|(Webinar via Zoom) Building Management Disputes
||24 February 2023 (Friday)
||2:30pm - 5:45pm
For delegates who have prior knowledge of the subject area
||(3 CPD Points being applied for - The Law Society of HK)
Andrew Mak is a full-time advocate in property law and international commercial arbitrations.
Andrew has recently appeared in all levels in the Hong Kong Courts, and in international arbitrations in Hong Kong and Mainland China.
Some selected cases on building management include Tai Fat Development (Holding) Company Limited v. The Incorporated Owners of Gold King Industrial Building (2017) 20 HKCFAR 325; The Incorporated Owners of San Po Kong Mansion v. On Rich (HK) Investment Limited HCA 557/2013; Incorporated Owners of Tung Lo Court v Tsui Wai Yip  4 HKLRD 397, Incorporated Owners of One Beacon Hill v Match Power Investment Ltd  5 HKLRD 375, Tam Lai King v Incorporated Owners of Malahon Apartments  5 HKLRD 63, 陳炳華及另一人 v 家利物業管理有限公司  HKCFI 3010
He has lectured Land Law of the University of Hong Kong and has given CPDs lectures frequently on conveyancing and property law, injunctions and international commercial litigation and arbitration. He is vice-chairman of the Land, Trust and Probate Committee of the Hong Kong Bar Association.
He has authored works in conveyancing and property litigation, commercial injunctions, and disciplinary & regulatory proceedings, and administrative law.
Carol Wong is a practising barrister in Hong Kong. She is a Bar Scholar and Charles Ching Scholar. She obtained her LLB from the University of Hong Kong and LLM from the University of Cambridge as a British Chevening Scholar. She has a general civil practice, handling various cases including land and property, building management, commercial, contract, company, tort, matrimonial and cross-border disputes.
Carol's selected cases on property and building management disputes are: Siu Kai Ming v Lau Sai Hing (2015) 18 HKCFAR 38; Tai Fat Development (Holding) Company Limited v. The Incorporated Owners of Gold King Industrial Building (2017) 20 HKCFAR 325; The Incorporated Owners of San Po Kong Mansion v. On Rich (HK) Investment Limited, HCA 557/2013, judgment dated 27 October 2017; Wong Pui Wan v. Wong Wing Kwong, Wong Wing Ming and Wong Sau Ping,  HKDC 160; Darren Robert Barton v. Discovery Bay Services Management Ltd  HKLDT 93;  HKCA 350.
Carol is a contributing editor/author of "Hong Kong Civil Procedure", "Law of Injunctions in Hong Kong", "Conveyancing Litigation in Hong Kong" and various chapters of the "Annotated Ordinance of Hong Kong" and "Atkin's Court Form". She has given various seminars to Hong Kong and PRC professionals and has taught at the University of Hong Kong, Peking University and East China University of Political Science and Law.
There are some 41,000 multi-storey buildings in Hong Kong. Over 5,000 do not have an incorporated owners (IO). The Buildings Department in 2020 had found over 600 buildings with over 30 years old requiring repairs of the common parts. It is unsurprising and hence common for legal disputes to arise between co-owners themselves, between co-owners and the manager or the IO, as well as between co-owners and outsiders. Further, some buildings have their IO which is charged with more responsibilities. Media attention has recently drawn to the Competition Commission as well as the ICAC, and defamation cases on building management arise are now not a rare species. It is important to understand the way to effectively resolve these disputes within a multi-storey building.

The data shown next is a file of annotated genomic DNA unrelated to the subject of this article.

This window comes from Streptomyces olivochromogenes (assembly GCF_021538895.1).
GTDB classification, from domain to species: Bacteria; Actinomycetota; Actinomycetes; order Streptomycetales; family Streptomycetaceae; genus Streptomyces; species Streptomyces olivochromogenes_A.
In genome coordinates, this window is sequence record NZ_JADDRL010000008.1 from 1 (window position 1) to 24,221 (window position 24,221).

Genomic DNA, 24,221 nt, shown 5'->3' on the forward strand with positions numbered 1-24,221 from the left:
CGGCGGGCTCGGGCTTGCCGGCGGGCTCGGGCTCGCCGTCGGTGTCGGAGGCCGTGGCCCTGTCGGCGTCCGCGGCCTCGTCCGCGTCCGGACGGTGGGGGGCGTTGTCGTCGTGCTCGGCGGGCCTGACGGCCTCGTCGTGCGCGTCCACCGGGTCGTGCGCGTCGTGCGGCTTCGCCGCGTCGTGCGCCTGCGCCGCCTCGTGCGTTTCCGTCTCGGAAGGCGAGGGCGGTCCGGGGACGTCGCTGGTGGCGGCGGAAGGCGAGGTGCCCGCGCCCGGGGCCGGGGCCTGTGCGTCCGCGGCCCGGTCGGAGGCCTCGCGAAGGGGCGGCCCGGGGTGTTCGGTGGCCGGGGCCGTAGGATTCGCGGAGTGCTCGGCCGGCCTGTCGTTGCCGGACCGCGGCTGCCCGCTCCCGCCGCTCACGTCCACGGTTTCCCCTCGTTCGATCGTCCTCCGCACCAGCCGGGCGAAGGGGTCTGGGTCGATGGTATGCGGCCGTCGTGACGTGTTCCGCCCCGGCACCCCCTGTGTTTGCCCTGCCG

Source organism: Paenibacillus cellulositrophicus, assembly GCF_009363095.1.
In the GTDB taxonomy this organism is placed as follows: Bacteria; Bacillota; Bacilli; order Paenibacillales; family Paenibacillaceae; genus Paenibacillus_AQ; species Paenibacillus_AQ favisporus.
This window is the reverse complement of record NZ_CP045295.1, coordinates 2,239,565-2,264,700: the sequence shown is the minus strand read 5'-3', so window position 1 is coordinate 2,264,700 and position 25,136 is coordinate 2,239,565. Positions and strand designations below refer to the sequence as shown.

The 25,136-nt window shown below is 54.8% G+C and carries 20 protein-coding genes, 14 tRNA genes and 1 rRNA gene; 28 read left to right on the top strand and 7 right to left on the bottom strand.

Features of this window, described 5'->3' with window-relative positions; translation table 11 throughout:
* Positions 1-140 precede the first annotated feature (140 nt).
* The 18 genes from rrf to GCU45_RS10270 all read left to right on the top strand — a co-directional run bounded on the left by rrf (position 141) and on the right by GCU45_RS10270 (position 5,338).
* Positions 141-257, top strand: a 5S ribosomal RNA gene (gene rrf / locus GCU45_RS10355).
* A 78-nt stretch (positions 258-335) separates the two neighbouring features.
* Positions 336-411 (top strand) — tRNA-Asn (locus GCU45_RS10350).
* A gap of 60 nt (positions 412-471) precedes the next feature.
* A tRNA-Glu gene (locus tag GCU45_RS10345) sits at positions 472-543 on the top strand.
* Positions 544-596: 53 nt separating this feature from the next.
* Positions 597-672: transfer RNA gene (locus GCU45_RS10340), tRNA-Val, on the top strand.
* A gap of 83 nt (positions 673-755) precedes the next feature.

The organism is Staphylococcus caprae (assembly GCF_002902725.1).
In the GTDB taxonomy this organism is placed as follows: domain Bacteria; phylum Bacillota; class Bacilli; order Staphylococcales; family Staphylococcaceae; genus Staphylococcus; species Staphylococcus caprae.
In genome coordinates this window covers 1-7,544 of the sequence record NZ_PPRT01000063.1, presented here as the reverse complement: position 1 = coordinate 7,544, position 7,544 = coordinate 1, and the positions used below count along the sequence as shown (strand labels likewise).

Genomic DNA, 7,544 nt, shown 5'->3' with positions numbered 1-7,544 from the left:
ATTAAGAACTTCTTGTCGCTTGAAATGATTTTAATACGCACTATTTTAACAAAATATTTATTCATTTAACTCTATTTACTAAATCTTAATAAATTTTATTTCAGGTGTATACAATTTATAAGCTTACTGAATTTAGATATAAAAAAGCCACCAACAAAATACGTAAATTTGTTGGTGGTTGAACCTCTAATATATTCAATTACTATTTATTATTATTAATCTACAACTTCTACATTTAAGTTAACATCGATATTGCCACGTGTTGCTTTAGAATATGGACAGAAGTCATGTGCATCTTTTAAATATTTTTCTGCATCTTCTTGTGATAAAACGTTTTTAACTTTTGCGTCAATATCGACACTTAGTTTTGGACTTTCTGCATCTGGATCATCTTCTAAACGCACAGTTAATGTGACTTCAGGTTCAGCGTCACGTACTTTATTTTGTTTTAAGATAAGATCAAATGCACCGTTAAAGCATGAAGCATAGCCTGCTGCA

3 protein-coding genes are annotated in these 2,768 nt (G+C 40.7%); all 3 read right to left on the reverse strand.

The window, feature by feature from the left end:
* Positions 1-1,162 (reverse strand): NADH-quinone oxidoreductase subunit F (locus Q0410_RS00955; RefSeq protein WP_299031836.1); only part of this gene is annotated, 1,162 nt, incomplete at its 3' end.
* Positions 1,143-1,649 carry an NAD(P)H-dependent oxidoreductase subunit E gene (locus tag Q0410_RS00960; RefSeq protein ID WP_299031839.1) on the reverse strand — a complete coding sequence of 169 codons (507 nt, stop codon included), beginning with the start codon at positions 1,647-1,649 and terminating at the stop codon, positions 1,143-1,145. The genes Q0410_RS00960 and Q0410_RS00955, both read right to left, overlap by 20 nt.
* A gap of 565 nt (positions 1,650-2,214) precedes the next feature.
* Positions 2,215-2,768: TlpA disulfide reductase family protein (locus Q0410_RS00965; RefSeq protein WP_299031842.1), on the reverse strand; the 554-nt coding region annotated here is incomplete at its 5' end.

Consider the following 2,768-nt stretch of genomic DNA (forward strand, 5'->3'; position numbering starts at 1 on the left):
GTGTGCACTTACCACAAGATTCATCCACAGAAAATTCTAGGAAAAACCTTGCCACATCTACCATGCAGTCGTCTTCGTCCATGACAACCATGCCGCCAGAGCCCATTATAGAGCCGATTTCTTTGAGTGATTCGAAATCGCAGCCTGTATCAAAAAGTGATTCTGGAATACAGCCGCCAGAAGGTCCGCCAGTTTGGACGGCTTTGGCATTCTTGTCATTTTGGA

For instance, renovation of a part of the building or blocks of buildings within an estate involves tens of millions of dollars, and as to another few millions to conduct a litigation in relation to that part, should it be paid by an individual owner of the building or by the IO? If it is the latter, how much should each co-owner of the building contribute? If a co-owner feels aggrieved by the amount demanded by the IO, is there any way to challenge the basis of the determination on the extent of his contribution? On the contrary, what grounds can the IO rely upon in contesting the challenge by the owners not to pay contribution/management fees due to procedural impropriety of the AGM/EGM? Further, if a co-owner wishes to urgently prevent the IO from holding a meeting, what can he do?
Building management disputes requires a proper understanding of the interplay of the contract law, company law, property law and the relevant statutes which will be explored in this course.
This Course will discuss common types of disputes in multi-storey buildings, including disputes relating to common areas, including its renovation, payment of management fees, meetings, illegal structure, water seepage, with updated examples.
- The Deed of Mutual Covenant (DMC) and its interaction with the Building Management Ordinance (Cap. 344) (BMO)
- Whether a part is a "common part" of the building and limit of IO's power over it
- Extent of contribution towards the expenses of the building (undivided share proportion vs. management share proportion or other basis)
- General funds and contingency funds under the BMO
- Effect of resolution of the IO
- Validity of resolutions passed at the meetings of IO
- Procedural and evidential aspects in building management litigation